Trendspotting. In the domain of customer experience, it’s a buzzy word for staying on top of emerging insights, then connecting them to initiatives that drive innovation and success. The trick is finding the time to identify and make sense of the trends that matter so you can make those connections.
To help you, we’ve collected and analyzed data from sources including hundreds of our contact center customers and published our findings in Contact Center Trends You Need to Know 2019. This e-book will help you look toward the future with an understanding of the trends that will most impact your contact center and offer tips to harness them to your benefit.
In a series of five blog posts, I’ll break down the five trends we’ve highlighted in the e-book and share thoughts on the opportunities they present for contact centers in 2019 and beyond.
Let’s start with: Making It Easier to Do Business.
We identified the first noteworthy trend as the move toward enabling easier and smoother customer interactions. The reason successful brands are so sharply focused on this is because, according to the 2017 Contact Center Satisfaction Index report, 41 percent of people share their customer experiences—the good and bad. Further compelling is the fact that, according to Zendesk research, 66 percent of B2B and 52 percent of B2C customers stopped buying after a bad customer service interaction.
This may be as much a perennial warning as it is a trend, but the message is clear: Organizations must make it easy for customers to do business with them—across every interaction—if they want to keep them.
Your customers are reaching out to you with problems they want resolved, and they want resolution to come quickly and painlessly. When you fall short of expectations, there are real consequences because in today’s always-on, multi-channel world, news of bad customer experiences travels fast.
The good news—and the opportunity for your contact center— is when you get it right and meet expectations through seamless interactions, the benefits have real effects, including increased revenue generated from loyal, satisfied customers.
Here’s how to start down the right path toward easier customer interactions:
You Can’t Improve without First Understanding the Pain
While customers don’t expect agents to know why they’re calling, they don’t want to provide the same information repeatedly. They expect you to gather the information they’ve provided and use it for smarter interactions.
That can start with the agent welcoming the customer back by name or—with the right technology— knowing the customer has called several times in two days, prioritizing the call and forwarding it to the agent most skilled to handle the problem.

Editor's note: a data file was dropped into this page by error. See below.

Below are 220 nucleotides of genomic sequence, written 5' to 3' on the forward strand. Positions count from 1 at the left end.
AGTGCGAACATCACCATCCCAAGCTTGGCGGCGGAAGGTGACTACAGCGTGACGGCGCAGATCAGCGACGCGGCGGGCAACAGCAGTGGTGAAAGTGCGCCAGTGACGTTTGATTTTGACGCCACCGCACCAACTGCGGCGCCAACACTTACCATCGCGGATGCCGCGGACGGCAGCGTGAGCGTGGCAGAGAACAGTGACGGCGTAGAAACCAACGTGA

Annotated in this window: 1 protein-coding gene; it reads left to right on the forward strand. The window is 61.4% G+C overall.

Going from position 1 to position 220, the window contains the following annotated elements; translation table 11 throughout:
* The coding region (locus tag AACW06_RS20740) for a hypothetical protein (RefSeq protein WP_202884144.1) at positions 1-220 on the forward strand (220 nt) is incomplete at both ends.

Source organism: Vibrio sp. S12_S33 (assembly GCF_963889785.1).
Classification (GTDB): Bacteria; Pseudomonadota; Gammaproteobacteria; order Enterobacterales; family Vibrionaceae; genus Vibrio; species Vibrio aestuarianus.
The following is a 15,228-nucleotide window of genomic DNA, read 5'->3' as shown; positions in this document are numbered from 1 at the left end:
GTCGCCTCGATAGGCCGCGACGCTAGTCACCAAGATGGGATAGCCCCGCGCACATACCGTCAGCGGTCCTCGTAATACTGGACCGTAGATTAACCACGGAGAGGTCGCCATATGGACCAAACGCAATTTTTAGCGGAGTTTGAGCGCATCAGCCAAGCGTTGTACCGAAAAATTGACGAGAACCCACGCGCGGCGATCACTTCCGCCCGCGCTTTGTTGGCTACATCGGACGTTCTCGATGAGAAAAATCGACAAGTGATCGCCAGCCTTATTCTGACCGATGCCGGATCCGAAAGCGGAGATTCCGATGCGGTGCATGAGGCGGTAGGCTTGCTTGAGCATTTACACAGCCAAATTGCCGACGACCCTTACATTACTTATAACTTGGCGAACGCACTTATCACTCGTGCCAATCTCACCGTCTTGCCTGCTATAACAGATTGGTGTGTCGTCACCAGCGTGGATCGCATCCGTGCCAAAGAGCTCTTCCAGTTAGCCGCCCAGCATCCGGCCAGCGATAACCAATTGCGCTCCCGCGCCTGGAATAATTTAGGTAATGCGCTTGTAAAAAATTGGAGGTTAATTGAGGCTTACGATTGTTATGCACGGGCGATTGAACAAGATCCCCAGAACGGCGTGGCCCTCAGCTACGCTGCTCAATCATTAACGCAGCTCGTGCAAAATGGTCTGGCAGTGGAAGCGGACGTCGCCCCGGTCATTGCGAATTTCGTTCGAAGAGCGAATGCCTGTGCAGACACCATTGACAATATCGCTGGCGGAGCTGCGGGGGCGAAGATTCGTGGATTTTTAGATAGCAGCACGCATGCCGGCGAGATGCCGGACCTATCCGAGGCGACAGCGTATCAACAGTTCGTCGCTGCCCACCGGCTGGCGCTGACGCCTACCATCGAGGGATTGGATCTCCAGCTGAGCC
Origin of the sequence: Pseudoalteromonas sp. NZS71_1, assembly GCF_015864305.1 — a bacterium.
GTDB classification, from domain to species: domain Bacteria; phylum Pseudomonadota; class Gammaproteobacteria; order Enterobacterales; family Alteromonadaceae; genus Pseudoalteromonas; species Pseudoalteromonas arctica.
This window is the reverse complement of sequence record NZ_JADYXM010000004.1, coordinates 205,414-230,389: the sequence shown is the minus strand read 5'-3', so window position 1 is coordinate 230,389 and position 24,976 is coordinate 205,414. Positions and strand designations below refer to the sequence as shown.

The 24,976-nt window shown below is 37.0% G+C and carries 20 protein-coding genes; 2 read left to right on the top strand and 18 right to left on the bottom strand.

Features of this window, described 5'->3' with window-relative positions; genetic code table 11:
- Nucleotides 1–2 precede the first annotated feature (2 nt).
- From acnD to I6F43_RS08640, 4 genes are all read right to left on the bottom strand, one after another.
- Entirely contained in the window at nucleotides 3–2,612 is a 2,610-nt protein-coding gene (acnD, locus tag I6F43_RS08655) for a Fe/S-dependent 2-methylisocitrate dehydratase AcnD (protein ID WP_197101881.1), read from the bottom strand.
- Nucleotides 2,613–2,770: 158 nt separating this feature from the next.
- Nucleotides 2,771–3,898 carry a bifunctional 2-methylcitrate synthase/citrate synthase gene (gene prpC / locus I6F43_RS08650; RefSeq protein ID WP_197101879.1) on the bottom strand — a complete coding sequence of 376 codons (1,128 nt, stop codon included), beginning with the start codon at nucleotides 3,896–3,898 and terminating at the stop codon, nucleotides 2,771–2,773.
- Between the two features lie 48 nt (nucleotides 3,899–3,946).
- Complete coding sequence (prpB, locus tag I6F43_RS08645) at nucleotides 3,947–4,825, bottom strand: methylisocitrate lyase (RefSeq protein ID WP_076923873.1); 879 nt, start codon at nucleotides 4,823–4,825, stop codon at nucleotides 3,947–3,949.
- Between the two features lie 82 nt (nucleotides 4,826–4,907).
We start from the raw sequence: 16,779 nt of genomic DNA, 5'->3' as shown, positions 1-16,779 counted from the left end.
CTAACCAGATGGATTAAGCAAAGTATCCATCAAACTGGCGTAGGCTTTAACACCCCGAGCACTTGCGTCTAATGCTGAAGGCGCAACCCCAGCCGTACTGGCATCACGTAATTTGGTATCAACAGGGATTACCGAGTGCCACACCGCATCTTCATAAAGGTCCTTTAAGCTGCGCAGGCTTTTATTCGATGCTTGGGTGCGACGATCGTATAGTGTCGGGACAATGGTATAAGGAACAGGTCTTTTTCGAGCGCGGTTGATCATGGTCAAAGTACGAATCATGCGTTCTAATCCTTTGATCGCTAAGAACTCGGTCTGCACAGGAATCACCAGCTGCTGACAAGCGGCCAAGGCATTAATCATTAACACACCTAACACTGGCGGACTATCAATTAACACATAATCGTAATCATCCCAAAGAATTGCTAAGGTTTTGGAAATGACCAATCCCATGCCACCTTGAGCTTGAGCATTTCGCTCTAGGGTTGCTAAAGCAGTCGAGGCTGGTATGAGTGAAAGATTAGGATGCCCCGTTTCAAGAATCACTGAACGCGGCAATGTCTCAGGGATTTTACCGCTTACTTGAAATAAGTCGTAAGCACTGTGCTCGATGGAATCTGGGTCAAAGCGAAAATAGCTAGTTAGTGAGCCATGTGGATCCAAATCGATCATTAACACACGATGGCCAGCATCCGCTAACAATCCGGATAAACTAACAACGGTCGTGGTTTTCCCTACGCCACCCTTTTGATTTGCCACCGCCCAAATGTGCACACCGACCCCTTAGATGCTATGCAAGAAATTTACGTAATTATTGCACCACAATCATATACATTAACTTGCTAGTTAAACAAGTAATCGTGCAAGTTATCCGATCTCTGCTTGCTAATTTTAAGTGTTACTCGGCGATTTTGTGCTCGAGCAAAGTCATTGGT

Customers are also increasingly expressing frustration with interactive voice response (IVR). While IVR is a critical part of contact center cost efficiency, customers don’t want to spend 10 minutes talking to it, then start from scratch once transferred to a live agent.
One creative approach to this pain point is leveraging visual IVR on customers’ smart phones. You can empower mobile users—which likely includes most of your customers—to quickly and easily navigate through your contact center menu visually before connecting with the live agent or even implement a video call center solution. In this case, you’ve met your customers on their turf, which is important.
In all cases, the quickest route to easier customer interactions is to fully understand the customer experience so you can improve it. Start by mapping all customer touchpoints and entry points. Then, step back and determine how to alleviate each pain point until you’re exceeding expectations.
In my next post, I’ll address the trend of self-service, and what it can—and can’t—do to improve the customer experience, build loyalty and drive long-term satisfaction.
Michelle Burrows is Chief Marketing Officer at Serenova, where she leads the company’s global marketing strategy, brand development, communications and demand generation. Prior to joining Serenova, Michelle was Vice President of Marketing and Analytics at Comcast Business, leading the customer loyalty contact center. Prior to Comcast, she served as Vice President of Demand Marketing for inContact (NICE inContact) and held key leadership positions at Rally Software (CA Technologies), Verint Systems and Genesys Conferencing (West Corporation).